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Appeals court rules states can't ban same-sex marriages

Michael Vinson, left, and Todd Kane, middle, both of Green Bay, sign marriage papers outside the Brown County Courthouse June 9, 2014. The two became the first male same-sex couple to marry in Brown County. (Photo from: FOX 11).
Michael Vinson, left, and Todd Kane, middle, both of Green Bay, sign marriage papers outside the Brown County Courthouse June 9, 2014. The two became the first male same-sex couple to marry in Brown County. (Photo from: FOX 11).

DENVER, CO (WTAQ) - Wisconsin's same-sex couples scored a legal victory Wednesday, when a three-judge federal appellate panel ruled for the first time that states must let gays get married.

Part of the 10th Circuit Court of Appeals in Denver upheld a district judge who threw out Utah's ban on same-sex marriages.

The three appellate judges said it's "wholly illogical to believe that state recognition of the love and commitment between same-sex couples will alter the most intimate and personal decisions of opposite-sex couples."

The panel immediately put its ruling on hold, so it can be appealed either to the full 10th Circuit panel, or to the U.S. Supreme Court.

Earlier this month, Federal Judge Barbara Crabb of Madison threw out Wisconsin's ban on same-sex marriages, which -- like Utah's -- had been approved by voters. She, too, put her ruling on hold while it gets appealed. And Crabb did not say what would happen to the more than 550 same-sex marriages which took place in the week after she initially ruled the ban was unconstitutional, but before she put her ruling on hold.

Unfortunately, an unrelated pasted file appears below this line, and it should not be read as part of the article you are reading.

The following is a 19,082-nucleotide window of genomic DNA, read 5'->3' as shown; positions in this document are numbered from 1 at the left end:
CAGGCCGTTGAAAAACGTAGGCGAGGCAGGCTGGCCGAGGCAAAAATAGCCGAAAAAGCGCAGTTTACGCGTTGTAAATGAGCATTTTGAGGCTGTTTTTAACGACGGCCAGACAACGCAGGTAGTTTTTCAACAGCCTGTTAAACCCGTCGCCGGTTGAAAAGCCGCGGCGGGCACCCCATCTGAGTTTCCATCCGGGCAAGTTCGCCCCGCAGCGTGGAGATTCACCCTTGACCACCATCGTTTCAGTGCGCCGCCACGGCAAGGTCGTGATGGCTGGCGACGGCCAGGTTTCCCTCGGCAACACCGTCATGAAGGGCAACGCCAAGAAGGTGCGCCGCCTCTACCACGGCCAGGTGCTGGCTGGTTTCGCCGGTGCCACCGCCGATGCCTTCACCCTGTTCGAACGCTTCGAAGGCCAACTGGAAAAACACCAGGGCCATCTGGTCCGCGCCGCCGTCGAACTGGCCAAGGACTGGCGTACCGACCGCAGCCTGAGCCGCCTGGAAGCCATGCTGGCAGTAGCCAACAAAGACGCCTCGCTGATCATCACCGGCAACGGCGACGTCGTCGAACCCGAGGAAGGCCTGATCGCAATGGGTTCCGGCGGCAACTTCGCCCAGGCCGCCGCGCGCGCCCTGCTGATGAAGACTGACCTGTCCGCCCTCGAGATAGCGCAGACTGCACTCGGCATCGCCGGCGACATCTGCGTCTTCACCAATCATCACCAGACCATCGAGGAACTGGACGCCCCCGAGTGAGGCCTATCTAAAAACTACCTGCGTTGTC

State attorneys in both Wisconsin and Utah said voters exercised their legal rights to define marriage in their respective states -- but gay rights' lawyers said voters cannot act in ways which deprive certain people of their rights.

16 federal judges have struck down various gay marriage bans since last year, when the U.S. Supreme Court threw out much of the national Defense of Marriage Act.

The Supreme Court is not expected to take up the states' gay marriage bans until next year at the earliest.

(Story courtesy of Wheeler News Service)

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